What are the Haxe language core values/philosophy/goals?

Hi Haxers,

I looked around in the front page and also docs on haxe.org, but didn’t see an answer to this. I also checked the readme in the Haxe Evolution repo, but nothing there. Same with the Haxe Evolution Process blog post.

What are the core values/philosophy/goals that guide development of the Haxe language? To what language design tenets do the core Haxe devs adhere?

What I see so far (after briefly poking around):

  • cross-platform
  • fast compilation
  • familiar syntax
  • access to each platform’s native capabilities

What else though? (For example, in Haxe which is more important, expressiveness or readability? Simplicity or convenience? More runtime checks or faster performance? Breaking changes (fix things!) or long-term backcompat?)


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From what I’ve seen for Haxe simplicity is more important, Nicolas said at multiple time that he wants the syntax to stay simple/light.


Don’t know about haxe 1 → haxe 2, but the transition from 2 to 3 was a breaking one Haxe 3 Migration - Haxe, and 3 to 4 will also be one Issues · HaxeFoundation/haxe · GitHub.

For runtime check vs performance it seems to be the latter, several part of the API are target defined or have edge cases unspecified to keep reasonable speed.



No idea if haxe wants to be expressive or readable.
I do find it readable and its syntax is certainly inspired by popular languages, nothing too out of the ordinary there. There will ofc be some things unknown, but a C#/Java/AS3 developer could understand most of it.

But feature like abstract, enum/pattern matching, conditional compilation, static extension or passing functions as value allow for a very expressive code.


Thank you for the reply and the links as well, Valentin!

Glad to hear that Haxe has a focus on simplicity and is conservative about adding syntax. I think this is one on the main things that has helped, for example, Python so much.

Grateful also to hear that breaking changes happen when needed. I’ve seen debates in various language communities on both sides (for example, in D (dlang)), and it seems to come down to the vision of the core team / project lead.

Regarding performance, I recall that Clojure for example does not seem to do much in the way of helping you avoid runtime errors — if you pass garbage in you may (or may not!) get garbage out (though this may be changing with clojure.spec), but it’s good for performance. After a quick look at Lua, my guess is that it may be similar in that regard (ex., undefined → nil, extra function args ignored, etc). Due to Haxe’s static typing, and that it’s compiled, I’m sure it catches many programming errors at compile time. That sounds lovely. Thanks again for the provided links.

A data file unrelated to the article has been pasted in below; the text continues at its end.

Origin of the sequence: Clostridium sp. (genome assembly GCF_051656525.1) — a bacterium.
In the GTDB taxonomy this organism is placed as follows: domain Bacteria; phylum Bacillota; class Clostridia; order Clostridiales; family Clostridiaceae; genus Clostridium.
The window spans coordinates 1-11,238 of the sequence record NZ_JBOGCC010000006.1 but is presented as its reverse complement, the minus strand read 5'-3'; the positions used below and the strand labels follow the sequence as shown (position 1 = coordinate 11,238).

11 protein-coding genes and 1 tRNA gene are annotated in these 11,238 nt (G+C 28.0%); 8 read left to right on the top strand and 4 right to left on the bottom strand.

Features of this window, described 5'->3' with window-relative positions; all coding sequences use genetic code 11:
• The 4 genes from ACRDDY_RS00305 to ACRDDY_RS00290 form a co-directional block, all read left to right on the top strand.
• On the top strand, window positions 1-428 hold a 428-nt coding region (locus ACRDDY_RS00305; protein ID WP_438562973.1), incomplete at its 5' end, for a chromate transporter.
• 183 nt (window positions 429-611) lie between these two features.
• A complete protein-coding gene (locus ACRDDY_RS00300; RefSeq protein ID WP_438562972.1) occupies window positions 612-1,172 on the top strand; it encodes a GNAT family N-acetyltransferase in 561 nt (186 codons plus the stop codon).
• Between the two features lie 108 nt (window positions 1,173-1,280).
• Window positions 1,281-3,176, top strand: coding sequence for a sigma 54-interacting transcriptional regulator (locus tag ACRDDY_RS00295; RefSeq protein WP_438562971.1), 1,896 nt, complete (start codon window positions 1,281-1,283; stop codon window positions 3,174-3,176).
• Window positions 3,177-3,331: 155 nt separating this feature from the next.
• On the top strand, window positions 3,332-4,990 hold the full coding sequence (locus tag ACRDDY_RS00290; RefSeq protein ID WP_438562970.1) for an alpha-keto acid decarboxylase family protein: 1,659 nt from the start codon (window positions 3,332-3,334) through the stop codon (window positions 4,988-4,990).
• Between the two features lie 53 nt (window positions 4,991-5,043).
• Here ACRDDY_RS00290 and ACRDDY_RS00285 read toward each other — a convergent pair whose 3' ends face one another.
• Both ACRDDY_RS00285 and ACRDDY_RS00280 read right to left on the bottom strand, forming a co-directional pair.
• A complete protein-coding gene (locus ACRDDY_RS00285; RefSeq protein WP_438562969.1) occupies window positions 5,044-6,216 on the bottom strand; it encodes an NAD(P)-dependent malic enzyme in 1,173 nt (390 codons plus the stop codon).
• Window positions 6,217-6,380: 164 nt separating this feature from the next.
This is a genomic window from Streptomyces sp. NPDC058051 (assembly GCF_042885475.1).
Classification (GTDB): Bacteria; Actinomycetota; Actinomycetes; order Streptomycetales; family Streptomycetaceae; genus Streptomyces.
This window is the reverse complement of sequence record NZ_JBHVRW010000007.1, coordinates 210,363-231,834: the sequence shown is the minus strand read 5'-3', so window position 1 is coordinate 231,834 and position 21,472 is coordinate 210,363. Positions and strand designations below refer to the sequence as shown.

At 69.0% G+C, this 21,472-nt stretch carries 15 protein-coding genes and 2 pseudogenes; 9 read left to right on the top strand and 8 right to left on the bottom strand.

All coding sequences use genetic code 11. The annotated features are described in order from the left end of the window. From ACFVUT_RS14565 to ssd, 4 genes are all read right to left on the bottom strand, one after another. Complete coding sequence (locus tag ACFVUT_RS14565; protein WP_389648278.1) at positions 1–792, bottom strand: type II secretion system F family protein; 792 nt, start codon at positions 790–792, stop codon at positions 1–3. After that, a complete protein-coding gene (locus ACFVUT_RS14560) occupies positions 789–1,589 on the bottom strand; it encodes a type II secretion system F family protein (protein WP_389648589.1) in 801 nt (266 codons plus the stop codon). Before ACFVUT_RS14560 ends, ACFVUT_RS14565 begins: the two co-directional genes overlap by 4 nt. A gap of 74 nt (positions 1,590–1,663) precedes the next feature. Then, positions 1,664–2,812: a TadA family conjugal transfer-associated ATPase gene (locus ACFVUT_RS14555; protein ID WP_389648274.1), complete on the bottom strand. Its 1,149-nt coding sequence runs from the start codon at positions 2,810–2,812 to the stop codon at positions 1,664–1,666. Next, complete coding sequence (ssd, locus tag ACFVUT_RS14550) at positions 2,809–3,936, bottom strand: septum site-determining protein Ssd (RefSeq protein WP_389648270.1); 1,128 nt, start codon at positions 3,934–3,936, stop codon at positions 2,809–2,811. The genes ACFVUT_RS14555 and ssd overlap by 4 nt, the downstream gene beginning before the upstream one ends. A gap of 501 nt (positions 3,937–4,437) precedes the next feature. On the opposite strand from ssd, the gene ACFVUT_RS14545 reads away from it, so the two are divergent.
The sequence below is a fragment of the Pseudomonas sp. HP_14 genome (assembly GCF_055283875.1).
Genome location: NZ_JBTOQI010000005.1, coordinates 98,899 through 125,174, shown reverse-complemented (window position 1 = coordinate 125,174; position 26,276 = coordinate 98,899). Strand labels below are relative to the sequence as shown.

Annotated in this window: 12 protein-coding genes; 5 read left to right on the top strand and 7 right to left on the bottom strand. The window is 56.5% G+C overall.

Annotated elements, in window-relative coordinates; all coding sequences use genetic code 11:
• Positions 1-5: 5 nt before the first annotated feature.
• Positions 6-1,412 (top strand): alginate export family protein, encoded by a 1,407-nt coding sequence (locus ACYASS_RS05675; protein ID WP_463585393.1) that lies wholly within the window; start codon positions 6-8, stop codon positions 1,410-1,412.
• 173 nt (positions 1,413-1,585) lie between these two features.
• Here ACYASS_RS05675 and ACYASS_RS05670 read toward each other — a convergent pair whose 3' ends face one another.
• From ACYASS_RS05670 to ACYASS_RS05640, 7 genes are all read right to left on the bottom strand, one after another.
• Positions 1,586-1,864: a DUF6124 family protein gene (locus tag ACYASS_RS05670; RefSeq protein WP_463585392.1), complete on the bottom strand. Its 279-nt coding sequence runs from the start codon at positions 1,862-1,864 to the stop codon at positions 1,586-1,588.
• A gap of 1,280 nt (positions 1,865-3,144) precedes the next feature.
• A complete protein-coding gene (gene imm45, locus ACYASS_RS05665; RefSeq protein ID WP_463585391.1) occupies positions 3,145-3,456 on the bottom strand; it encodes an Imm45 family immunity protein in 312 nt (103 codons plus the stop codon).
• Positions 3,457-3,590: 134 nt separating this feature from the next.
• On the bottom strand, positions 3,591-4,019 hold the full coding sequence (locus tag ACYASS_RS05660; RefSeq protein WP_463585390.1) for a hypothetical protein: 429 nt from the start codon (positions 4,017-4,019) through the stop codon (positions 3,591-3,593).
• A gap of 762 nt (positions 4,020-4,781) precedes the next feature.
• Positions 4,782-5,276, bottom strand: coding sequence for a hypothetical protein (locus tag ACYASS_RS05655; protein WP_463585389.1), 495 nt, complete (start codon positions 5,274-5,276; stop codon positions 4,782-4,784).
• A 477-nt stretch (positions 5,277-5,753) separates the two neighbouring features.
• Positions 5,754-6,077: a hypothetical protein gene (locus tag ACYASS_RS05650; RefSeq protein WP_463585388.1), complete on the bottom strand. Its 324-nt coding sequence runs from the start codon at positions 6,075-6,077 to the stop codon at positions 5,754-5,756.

Regarding expressive/readable, maybe my question wasn’t very good. I understand expressive to mean that the language provides enough features to allow easy expression of intent — but too many features and you end up with everything but the kitchen sink in there (readable for experts, but difficult to master). So, for example, Perl is very expressive, but at a cost of having lots of operators and syntax. Python is less expressive, a little more verbose, but is a much simpler language, which IMO is a win. You’ve said that Haxe leans toward simplicity, and I see so far that it favors easily-readable names for things rather than ascii-art operators. So, maybe Haxe is expressive and simple, but also can be slightly more verbose than some other languages? If so, I think that’s an excellent combination: provide what’s needed to be expressive, but you’ll have to type more words (verbose) to get that. Is that right?

Thinking about it again it might lean toward expressiveness, that’s something you kind of forget after a while but haxe has a lot of features that might make it hard to read code using those as a beginner.

In his talk at the US summit Jeff Ward was talking about that: https://youtu.be/TkmmGb-tn_I?t=1329

Thanks, Valentin. I suppose the language designer must often wrestle with making the language expressive while also keeping it readable.

Great talk by Jeff Ward! Thank you for the link. From his “WTH” moments, I can see how function types can get a little longish, but can made more readable with use of typedefs.